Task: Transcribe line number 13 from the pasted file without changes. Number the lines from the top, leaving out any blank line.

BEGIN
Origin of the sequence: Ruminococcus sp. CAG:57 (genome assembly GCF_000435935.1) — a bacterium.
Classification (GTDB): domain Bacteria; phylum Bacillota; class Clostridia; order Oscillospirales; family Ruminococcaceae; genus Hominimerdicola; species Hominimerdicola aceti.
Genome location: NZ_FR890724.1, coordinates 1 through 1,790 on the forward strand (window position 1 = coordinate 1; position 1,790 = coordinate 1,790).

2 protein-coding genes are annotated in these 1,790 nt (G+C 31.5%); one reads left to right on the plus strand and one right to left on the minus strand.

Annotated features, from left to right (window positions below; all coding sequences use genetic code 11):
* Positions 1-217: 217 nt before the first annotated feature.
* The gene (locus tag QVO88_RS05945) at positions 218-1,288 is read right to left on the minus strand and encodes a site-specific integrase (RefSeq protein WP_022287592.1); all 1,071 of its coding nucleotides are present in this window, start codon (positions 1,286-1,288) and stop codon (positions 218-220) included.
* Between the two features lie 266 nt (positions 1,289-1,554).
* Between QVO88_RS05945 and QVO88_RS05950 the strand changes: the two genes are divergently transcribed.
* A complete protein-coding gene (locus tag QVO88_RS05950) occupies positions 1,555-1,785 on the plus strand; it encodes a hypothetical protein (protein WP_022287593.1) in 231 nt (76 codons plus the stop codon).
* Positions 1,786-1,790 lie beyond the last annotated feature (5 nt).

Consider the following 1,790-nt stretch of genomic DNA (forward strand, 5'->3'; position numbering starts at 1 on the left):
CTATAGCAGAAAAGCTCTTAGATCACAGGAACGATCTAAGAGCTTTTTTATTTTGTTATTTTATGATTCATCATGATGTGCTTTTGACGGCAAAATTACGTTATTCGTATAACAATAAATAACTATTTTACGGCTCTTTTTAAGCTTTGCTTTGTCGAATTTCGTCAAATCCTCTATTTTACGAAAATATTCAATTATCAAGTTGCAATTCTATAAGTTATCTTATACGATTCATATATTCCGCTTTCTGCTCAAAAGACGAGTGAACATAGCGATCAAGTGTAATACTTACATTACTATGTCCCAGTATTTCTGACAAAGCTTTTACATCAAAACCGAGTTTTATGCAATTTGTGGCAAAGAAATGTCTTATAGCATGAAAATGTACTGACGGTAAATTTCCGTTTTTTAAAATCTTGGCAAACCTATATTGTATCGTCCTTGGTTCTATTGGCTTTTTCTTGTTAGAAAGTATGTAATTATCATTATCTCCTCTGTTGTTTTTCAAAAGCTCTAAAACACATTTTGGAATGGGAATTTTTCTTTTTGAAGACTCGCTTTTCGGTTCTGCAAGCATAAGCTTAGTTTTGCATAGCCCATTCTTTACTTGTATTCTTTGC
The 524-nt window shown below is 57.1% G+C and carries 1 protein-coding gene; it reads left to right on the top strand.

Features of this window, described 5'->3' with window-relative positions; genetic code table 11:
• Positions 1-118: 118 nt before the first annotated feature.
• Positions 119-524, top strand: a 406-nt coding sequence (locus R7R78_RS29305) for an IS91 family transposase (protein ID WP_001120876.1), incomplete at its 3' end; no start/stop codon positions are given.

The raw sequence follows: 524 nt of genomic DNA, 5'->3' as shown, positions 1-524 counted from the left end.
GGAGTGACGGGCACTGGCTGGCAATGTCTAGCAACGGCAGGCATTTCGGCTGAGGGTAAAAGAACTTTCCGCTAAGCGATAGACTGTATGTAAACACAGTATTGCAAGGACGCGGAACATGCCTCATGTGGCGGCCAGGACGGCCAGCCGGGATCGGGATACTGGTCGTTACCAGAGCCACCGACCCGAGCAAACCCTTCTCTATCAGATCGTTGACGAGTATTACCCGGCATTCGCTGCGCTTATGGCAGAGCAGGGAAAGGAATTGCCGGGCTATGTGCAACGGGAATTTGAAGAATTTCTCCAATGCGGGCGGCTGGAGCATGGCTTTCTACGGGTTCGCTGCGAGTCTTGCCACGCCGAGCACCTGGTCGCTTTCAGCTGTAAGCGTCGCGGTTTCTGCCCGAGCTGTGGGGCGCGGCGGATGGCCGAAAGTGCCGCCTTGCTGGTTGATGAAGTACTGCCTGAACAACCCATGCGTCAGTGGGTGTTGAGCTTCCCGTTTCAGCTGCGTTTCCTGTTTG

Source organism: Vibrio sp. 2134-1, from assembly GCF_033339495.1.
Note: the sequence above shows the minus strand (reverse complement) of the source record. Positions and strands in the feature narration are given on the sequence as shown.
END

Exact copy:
CTATAGCAGAAAAGCTCTTAGATCACAGGAACGATCTAAGAGCTTTTTTATTTTGTTATTTTATGATTCATCATGATGTGCTTTTGACGGCAAAATTACGTTATTCGTATAACAATAAATAACTATTTTACGGCTCTTTTTAAGCTTTGCTTTGTCGAATTTCGTCAAATCCTCTATTTTACGAAAATATTCAATTATCAAGTTGCAATTCTATAAGTTATCTTATACGATTCATATATTCCGCTTTCTGCTCAAAAGACGAGTGAACATAGCGATCAAGTGTAATACTTACATTACTATGTCCCAGTATTTCTGACAAAGCTTTTACATCAAAACCGAGTTTTATGCAATTTGTGGCAAAGAAATGTCTTATAGCATGAAAATGTACTGACGGTAAATTTCCGTTTTTTAAAATCTTGGCAAACCTATATTGTATCGTCCTTGGTTCTATTGGCTTTTTCTTGTTAGAAAGTATGTAATTATCATTATCTCCTCTGTTGTTTTTCAAAAGCTCTAAAACACATTTTGGAATGGGAATTTTTCTTTTTGAAGACTCGCTTTTCGGTTCTGCAAGCATAAGCTTAGTTTTGCATAGCCCATTCTTTACTTGTATTCTTTGC